In the weeks following his return to power in Brazil on January 1, Luiz Inácio Lula da Silva—best just known simply as Lula—has proven himself to be, as always, a canny politician who, despite his narrow victory over Jair Bolsonaro, has shown success both in forming a cabinet and obtaining a relatively friendly leadership in Congress. This initial period has been capped with a highly publicized meeting with President Joe Biden in Washington.
A Failed Seizure Gives Lula Space
In what direction will Lula take Brazil? At this early date, one must judge more from words than deeds. But there are signs that he will not be afraid to play political hardball. As politicians often do, he initially stressed that he wanted to unify the country after a raucous campaign in which Bolsonaro ran not only against him but against Brazil’s electoral system and courts, which he had insisted were conspiring to steal the election from him.
But in the aftermath of the January 8 attempt by a mob of Bolsonaro supporters to occupy the Congress, Presidential Palace, and Supreme Court, Lula has used tough rhetoric, insisting (with some justification) that this was a failed coup attempt. Most egregiously, top military officials had used troops to prevent police from arresting protestors who had camped in front of the Army headquarters, instead letting many of them simply slip away. As a result, Lula dismissed the commander in chief of the Army, replacing him with another general who had earlier cast cold water on Bolsonaro’s allegations of electoral fraud.
He also removed the large number of soldiers who had been serving on the presidential security detail, saying he had “lost trust” in them. At the same time, prosecutors are starting to deal with the over 1,000 individuals arrested during the events in Brasilia. And a previously pro-Bolsonaro senator has asserted that in the interim between Lula’s election and inauguration, the former president at least tacitly approved a proposed effort to cook up an excuse to arrest the Supreme Court judge in charge of elections and nullify the results of the vote.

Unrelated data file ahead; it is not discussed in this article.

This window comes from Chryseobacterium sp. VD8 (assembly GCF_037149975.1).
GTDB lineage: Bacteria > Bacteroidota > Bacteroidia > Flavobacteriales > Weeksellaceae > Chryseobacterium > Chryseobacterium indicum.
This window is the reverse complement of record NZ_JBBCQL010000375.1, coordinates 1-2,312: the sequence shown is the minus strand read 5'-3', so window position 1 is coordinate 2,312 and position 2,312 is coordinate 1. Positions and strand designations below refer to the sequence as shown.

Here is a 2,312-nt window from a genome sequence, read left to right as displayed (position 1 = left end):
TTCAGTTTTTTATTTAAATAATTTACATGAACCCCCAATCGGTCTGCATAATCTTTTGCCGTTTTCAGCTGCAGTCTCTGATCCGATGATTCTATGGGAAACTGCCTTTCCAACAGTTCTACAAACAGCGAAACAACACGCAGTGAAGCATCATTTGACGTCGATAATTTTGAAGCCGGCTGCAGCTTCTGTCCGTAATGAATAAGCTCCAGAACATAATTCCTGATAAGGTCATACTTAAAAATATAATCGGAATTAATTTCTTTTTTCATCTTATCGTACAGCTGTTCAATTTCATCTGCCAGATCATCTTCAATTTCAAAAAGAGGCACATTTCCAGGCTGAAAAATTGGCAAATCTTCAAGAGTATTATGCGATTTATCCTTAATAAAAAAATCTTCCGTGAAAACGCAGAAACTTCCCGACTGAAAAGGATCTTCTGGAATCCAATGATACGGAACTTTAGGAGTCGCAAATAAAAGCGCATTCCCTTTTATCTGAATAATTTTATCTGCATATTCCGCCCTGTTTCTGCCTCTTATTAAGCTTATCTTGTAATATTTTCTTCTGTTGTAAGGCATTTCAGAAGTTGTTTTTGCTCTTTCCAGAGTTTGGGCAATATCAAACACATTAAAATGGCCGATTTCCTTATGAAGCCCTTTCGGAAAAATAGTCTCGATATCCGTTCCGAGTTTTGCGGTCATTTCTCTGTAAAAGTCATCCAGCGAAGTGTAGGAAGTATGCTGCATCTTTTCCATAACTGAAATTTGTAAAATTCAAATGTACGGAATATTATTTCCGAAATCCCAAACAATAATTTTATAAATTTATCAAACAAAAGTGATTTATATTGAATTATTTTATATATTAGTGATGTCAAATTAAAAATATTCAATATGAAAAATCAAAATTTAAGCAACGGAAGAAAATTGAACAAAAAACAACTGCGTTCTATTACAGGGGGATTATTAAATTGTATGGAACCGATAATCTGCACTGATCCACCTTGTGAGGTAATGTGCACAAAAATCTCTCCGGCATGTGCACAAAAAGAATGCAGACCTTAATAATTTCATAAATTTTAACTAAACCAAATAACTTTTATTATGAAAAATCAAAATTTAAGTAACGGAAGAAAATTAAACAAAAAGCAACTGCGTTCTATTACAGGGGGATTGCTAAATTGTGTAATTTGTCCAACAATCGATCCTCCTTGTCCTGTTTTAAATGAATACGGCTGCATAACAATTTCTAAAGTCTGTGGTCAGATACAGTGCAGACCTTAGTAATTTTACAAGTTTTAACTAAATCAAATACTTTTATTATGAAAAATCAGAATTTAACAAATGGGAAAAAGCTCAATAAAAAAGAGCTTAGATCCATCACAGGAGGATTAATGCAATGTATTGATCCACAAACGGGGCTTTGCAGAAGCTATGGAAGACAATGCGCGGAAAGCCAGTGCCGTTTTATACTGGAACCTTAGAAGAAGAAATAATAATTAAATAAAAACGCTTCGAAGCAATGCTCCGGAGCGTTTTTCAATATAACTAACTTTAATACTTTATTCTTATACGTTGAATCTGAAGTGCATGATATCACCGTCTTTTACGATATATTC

All of this has left Lula in a stronger position at the start of his administration than he might otherwise be, with Bolsonaro seemingly unsure whether to return to Brazil, where he could face legal jeopardy. Although Brazil’s political right has a mass base and its own well-oiled social media network, for now it is on the defensive, giving Lula some extra breathing space.
Building a Cabinet
In forming his cabinet Lula has reached out to representatives of a range of parties beyond his own base, the leftist Workers’ Party, to include figures not only from other parties which had been aligned with him in his campaign, but also from ones that had opposed him. He had earlier picked as his running mate Geraldo Alckmin, former governor of populous São Paulo state and presidential candidate for the centrist Brazilian Social Democracy Party. Clearly chosen as a gesture to voters concerned about the Workers’ Party’s leftist orientation and Lula’s own free spending record, especially in his second term, Alckmin played a leading role in the transition and subsequently was named as minister of development, industry and foreign trade, in addition to holding the vice presidency.
However, the crucial position of finance minister has gone to Fernando Haddad, former mayor São Paulo city and a Workers’ Party heavyweight, moving the center of gravity on economic policymaking back towards the left. The position of planning and budget minister went to Simone Tebet from the centrist Brazilian Democratic Movement.
The Foreign Ministry was entrusted to veteran diplomat Mauro Viera. (In Brazil this ministry is usually headed by a senior career foreign service officer.) His record includes serving as ambassador to the United States, which may help in keeping relations with Washington on track. However, the former foreign and defense minister, Celso Amorim, remains a close advisor to Lula. His third-world-oriented viewpoint is likely to significantly influence the Lula administration’s approach to international affairs.
Lula’s defense minister, Jose Múcio, comes from a small party currently aligned with Lula and has served in Lula’s cabinet before. His position has gained added importance as Lula grapples with civil-military relations after the January 8 events. Otherwise, the cabinet does not seem to have many stars, although it is noteworthy that Marina Silva, an environmental activist turned environment minister in Lula’s previous administration, is returning to her position.
Reaching Out to Congress
Lula’s approach to cabinet-making with its aim of coalition building seems to have served him well in his relations with Congress, despite the strong performance of pro-Bolsonaro forces in both houses on Election Day. A member of the centrist Brazilian Social Democracy Party gained the presidency of the Senate, with support from Lula’s Workers’ Party. It also successfully backed a conservative (if highly transactional) opposition figure for re-election to the presidency of the Chamber of Deputies.